‘Tokyo Cross’ is a versatile and fast-growing turnip.  Every part of this plant is edible, the leaves and roots are both very tasty.  Roots can be harvested when they’re radish sized, as baby veg, or left to grow on and harvested between radish and tennis ball size.  Sow a number of Tokyo Cross’ seeds every week or two, from spring until autumn, for a regular supply of mild, creamy white turnips and sweet, tasty greens.  Seeds can be sown directly where they are to grow, either in containers or in the ground.


Salad leaves are a super choice of plant for a window box or small container. Cut individual leaves as you need them, or cut all of the leaves just above soil level – they’ll soon grow back. Growing your own salad saves so many plastic bags, so it’s a great option for anyone looking to avoid purchasing single use plastics!

It’s lovely to grow your own lettuces and salads.  I mix seeds of my favourite lettuce varieties, perked up with a few fennel and basil seeds and sow in window boxes.  I enjoy baby leaf salads, I cut the leaves just above soil level after just a couple of weeks’ growth.  For a continuous supply, I harvest the leaves from one container one week, and leaves from the other planter, the following week.  Keep your plants well-watered and they’ll provide you with crisp, fresh tasting salads, all spring and summer long!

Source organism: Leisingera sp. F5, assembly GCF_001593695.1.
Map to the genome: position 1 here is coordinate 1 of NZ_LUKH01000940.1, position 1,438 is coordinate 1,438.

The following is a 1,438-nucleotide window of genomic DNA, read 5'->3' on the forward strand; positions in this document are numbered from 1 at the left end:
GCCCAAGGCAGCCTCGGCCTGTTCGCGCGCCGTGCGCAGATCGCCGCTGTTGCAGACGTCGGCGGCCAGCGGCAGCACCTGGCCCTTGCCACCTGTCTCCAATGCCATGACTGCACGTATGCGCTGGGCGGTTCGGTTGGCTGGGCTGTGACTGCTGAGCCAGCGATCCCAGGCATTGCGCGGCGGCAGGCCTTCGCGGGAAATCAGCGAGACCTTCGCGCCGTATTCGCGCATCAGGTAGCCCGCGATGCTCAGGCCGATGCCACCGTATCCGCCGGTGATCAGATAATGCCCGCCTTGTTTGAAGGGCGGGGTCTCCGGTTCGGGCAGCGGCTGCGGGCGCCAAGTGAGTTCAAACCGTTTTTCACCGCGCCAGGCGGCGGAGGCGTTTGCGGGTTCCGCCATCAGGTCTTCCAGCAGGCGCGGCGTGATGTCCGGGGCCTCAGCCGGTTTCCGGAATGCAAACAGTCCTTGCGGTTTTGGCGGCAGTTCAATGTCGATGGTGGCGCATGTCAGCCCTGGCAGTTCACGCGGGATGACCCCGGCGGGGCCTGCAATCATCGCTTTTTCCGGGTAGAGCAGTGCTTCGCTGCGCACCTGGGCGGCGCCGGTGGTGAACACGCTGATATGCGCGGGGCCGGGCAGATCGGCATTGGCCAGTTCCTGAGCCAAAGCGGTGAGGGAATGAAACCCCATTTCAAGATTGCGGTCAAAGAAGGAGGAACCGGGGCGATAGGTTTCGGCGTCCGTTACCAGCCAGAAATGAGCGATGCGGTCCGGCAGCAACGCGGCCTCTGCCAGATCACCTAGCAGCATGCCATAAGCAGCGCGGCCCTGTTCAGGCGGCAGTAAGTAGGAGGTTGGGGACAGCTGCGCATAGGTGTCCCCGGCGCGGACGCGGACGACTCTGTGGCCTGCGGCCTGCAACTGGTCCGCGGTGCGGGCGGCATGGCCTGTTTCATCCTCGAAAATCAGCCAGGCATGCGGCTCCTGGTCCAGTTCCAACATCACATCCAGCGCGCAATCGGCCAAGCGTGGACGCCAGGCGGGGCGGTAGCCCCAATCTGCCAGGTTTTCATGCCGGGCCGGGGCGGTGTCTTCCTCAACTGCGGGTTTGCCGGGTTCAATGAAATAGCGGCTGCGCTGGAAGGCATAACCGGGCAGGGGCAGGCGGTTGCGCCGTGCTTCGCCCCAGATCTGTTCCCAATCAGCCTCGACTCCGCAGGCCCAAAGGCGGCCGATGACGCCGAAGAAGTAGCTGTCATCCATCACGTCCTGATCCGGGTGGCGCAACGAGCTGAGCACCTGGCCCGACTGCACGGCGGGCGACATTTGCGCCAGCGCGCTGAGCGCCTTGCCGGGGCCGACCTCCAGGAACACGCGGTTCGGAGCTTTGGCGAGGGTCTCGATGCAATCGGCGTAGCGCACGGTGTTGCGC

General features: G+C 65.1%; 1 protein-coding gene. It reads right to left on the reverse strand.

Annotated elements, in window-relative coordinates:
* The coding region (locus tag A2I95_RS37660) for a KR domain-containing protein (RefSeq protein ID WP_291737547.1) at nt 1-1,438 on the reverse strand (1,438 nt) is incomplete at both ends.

Some of the tomatoes harvested during my Tomato Trial!

Are you growing any tomatoes?  The sooner you sow your tomato seeds the better, as your plants need a considerable amount of time to grow and develop.  You’ll find lots of information about tomato varieties I’ve trialled and tested, and the best performing composts for tomatoes, in my Tomato Trials.  Tomatoes can be started off inside a glasshouse or on a bright, windowsill.  Plant out after all risk of frost has passed, at the end of May or beginning of June.

Loseley Park Spring Garden Show

If you’re on the lookout for some new plants for your garden, Loseley Park are holding a Spring Garden Show on Friday 19th April 2024, Saturday 20th April 2024, and Sunday 21th April 2024.  This fabulous show gives visitors the chance to purchase a wide range of plants, garden furniture, pots, ornaments, and food, from a variety of stalls, growers, artisans, and producers.  Visitors also get the chance to enjoy a relaxing stroll through Loseley’s beautiful gardens, which include one of the most amazing Wisterias you’re likely to find.

Wisteria in flower, at Loseley Park, near Guildford, in Surrey.

Loseley’s Wisteria specimen is vast.  Planted along the length of one of the garden’s walls, this Wisteria looks as if it’s part of the scenery from a magical fairy story, its ancient, twisting, twining branches are gnarled and full of character and beauty.

For more gardening advice for April, please click here.

To see the results of my Slug and Snail Trial and discover the best methods of protecting your plants from slugs and snails, please click here.

For information on the best bluebell woods and gardens to visit in the UK, please click here.

To see the results of my Compost Trials, please click here.

To find out about Farnham’s secret garden, please click here.